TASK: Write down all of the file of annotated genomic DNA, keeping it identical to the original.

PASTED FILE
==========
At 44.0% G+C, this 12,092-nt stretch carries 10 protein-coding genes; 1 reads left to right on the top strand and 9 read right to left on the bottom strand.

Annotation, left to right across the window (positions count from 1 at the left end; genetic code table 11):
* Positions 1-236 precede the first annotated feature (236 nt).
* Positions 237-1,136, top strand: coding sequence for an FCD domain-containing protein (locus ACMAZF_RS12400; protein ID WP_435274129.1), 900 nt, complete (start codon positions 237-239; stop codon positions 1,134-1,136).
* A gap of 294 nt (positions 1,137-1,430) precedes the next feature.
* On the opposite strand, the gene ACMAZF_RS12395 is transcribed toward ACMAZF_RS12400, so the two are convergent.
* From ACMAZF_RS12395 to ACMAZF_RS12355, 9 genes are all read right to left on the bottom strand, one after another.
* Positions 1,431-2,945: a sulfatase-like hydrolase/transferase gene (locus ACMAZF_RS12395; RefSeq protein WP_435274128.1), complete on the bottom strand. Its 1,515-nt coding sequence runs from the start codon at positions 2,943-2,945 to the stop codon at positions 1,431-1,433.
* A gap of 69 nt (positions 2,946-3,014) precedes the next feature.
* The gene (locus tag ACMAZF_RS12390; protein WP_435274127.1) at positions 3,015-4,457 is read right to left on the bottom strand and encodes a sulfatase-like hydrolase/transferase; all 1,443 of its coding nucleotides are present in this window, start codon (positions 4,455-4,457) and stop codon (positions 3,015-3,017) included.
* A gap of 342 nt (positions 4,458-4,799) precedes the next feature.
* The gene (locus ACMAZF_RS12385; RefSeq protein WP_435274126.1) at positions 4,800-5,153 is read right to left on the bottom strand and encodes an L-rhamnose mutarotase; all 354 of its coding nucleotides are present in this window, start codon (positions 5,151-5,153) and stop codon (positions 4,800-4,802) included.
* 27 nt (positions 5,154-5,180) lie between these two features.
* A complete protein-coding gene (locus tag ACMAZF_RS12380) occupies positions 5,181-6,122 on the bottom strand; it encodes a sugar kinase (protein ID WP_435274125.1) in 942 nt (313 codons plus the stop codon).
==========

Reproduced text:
At 44.0% G+C, this 12,092-nt stretch carries 10 protein-coding genes; 1 reads left to right on the top strand and 9 read right to left on the bottom strand.

Annotation, left to right across the window (positions count from 1 at the left end; genetic code table 11):
* Positions 1-236 precede the first annotated feature (236 nt).
* Positions 237-1,136, top strand: coding sequence for an FCD domain-containing protein (locus ACMAZF_RS12400; protein ID WP_435274129.1), 900 nt, complete (start codon positions 237-239; stop codon positions 1,134-1,136).
* A gap of 294 nt (positions 1,137-1,430) precedes the next feature.
* On the opposite strand, the gene ACMAZF_RS12395 is transcribed toward ACMAZF_RS12400, so the two are convergent.
* From ACMAZF_RS12395 to ACMAZF_RS12355, 9 genes are all read right to left on the bottom strand, one after another.
* Positions 1,431-2,945: a sulfatase-like hydrolase/transferase gene (locus ACMAZF_RS12395; RefSeq protein WP_435274128.1), complete on the bottom strand. Its 1,515-nt coding sequence runs from the start codon at positions 2,943-2,945 to the stop codon at positions 1,431-1,433.
* A gap of 69 nt (positions 2,946-3,014) precedes the next feature.
* The gene (locus tag ACMAZF_RS12390; protein WP_435274127.1) at positions 3,015-4,457 is read right to left on the bottom strand and encodes a sulfatase-like hydrolase/transferase; all 1,443 of its coding nucleotides are present in this window, start codon (positions 4,455-4,457) and stop codon (positions 3,015-3,017) included.
* A gap of 342 nt (positions 4,458-4,799) precedes the next feature.
* The gene (locus ACMAZF_RS12385; RefSeq protein WP_435274126.1) at positions 4,800-5,153 is read right to left on the bottom strand and encodes an L-rhamnose mutarotase; all 354 of its coding nucleotides are present in this window, start codon (positions 5,151-5,153) and stop codon (positions 4,800-4,802) included.
* 27 nt (positions 5,154-5,180) lie between these two features.
* A complete protein-coding gene (locus tag ACMAZF_RS12380) occupies positions 5,181-6,122 on the bottom strand; it encodes a sugar kinase (protein ID WP_435274125.1) in 942 nt (313 codons plus the stop codon).